Originally published on Washington City Paper’s Loose Lips blog on Nov. 22, 2013
Cheh Bill Would Ban Teenagers from Using Tanning Beds
By Sarah Kaplan
There soon might be fewer teenage John Boehner look-a-likes walking around the District, thanks to legislation proposed by Ward 3 Councilmember Mary Cheh that would ban all minors from using tanning beds.
The bill, introduced on Tuesday, would raise the minimum age for tanning beds from 14 to 18. Under the District’s current law, teenagers older than 14 can use tanning beds with parental consent.
But according to Cheh, the legislation is necessary to protect teenagers from themselves. “Even with efforts to inform minors of these risks, studies have shown that greater knowledge of the dangers of tanning does not change behavior,” she says in a press release. “That is why it is imperative we pass legislation banning this practice—a practice that can prove fatal.”
Cheh didn’t respond to a request for comment about the bill. But tanning industry lobbyist and Vince Gray frat bro Bruce Bereano thinks the parental consent requirement is enough. “If a parent, after discussing with their child, wants to allow for tanning, then let it be,” he says. “What are we being a nanny state for?”
Bereano, who works for the Indoor Tanning Association representing D.C. salons, contested Cheh’s claim that use of tanning beds can have “life-threatening health effects.”
“There is no conclusive, reliable proof that minors using tanning beds is causing melanoma,” he says.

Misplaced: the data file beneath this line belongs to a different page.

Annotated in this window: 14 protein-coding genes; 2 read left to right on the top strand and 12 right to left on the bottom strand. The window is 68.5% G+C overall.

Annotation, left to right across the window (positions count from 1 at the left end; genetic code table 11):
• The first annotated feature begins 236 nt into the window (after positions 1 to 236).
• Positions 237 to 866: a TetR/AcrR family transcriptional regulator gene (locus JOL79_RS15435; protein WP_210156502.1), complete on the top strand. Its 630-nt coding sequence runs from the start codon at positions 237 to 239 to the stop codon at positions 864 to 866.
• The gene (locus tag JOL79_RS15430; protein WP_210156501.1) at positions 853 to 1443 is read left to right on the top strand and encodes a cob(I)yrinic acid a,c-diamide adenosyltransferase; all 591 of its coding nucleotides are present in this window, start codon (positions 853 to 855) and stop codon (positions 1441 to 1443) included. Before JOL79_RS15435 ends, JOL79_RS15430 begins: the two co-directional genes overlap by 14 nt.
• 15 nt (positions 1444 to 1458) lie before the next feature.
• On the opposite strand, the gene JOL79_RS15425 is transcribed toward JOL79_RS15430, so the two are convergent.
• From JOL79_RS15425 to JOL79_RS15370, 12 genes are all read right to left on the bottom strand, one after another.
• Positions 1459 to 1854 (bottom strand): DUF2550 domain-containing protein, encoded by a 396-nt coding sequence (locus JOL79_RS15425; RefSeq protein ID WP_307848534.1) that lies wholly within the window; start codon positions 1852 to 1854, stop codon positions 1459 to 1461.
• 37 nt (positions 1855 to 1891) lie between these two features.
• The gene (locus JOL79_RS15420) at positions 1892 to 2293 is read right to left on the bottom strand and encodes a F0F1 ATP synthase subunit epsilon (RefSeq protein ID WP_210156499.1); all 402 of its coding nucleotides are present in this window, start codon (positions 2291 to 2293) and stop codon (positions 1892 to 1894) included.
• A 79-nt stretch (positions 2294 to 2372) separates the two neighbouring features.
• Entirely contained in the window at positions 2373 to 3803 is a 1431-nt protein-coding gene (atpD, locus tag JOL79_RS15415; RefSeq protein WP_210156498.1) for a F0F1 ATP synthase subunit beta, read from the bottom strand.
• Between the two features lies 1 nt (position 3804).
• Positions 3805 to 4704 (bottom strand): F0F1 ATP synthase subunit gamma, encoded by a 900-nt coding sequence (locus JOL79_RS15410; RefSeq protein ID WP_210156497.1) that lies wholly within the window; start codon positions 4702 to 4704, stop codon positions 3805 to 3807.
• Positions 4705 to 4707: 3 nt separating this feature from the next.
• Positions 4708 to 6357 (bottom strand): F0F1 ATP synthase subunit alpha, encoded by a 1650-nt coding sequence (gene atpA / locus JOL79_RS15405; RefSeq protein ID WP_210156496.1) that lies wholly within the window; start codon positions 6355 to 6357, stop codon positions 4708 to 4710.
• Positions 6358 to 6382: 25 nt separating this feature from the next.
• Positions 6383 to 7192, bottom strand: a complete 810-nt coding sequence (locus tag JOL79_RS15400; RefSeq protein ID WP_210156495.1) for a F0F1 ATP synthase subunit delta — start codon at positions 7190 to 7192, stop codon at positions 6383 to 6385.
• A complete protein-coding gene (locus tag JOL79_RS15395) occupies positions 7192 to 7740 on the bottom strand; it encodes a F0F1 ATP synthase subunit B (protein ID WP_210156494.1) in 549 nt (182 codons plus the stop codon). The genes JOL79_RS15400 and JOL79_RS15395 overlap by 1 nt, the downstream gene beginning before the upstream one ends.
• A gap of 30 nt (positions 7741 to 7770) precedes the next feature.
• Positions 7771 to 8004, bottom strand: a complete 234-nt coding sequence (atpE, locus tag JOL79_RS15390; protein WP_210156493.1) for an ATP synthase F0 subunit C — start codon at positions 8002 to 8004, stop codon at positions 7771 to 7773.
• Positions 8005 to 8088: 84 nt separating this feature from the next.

The Centers for Disease Control and Prevention disagree. According to an article on skin cancer, the risk of melanoma is 59 percent higher for people who begin tanning younger than 35—not quite the 75 percent figure cited in Cheh’s press release, but still pretty high.
Faced with those figures, Bereano pivoted.
“The bill is not going to solve any problems because you could go online right now and buy your own tanning bed for $300 or $1,000,” says Bereano. (It’s worth noting that the cheapest tanning bed I could find online was $1,299, while most were around $2,000.)
Regardless of price, Bereano says that professional tanning salons also provide safety measures that would be lost if teens started tanning at home. “These are very professional people they time you so you can only tan for a certain period of time, they test you to make sure your skin allows for tanning, and they make sure things are not done in excess,” he says. “All [the bill] is going to do is hurt businesses in the District of Columbia unnecessarily when the proper safeguards are already in place.”
A Council hearing hasn’t been set for the legislation, but Bereano expects he’ll be there when it happens.
“Hopefully, we’re going to have rational minds prevail,” Bereano says.
Update, 3:00 p.m.: Though the CDC states that melanoma risk is 59 percent higher for tanners under 35, Cheh’s legislative director Andrew Newman pointed me to a May 2010 Food and Drug Administration report on melanoma that put that number at 75 percent. Neither stat is appealing.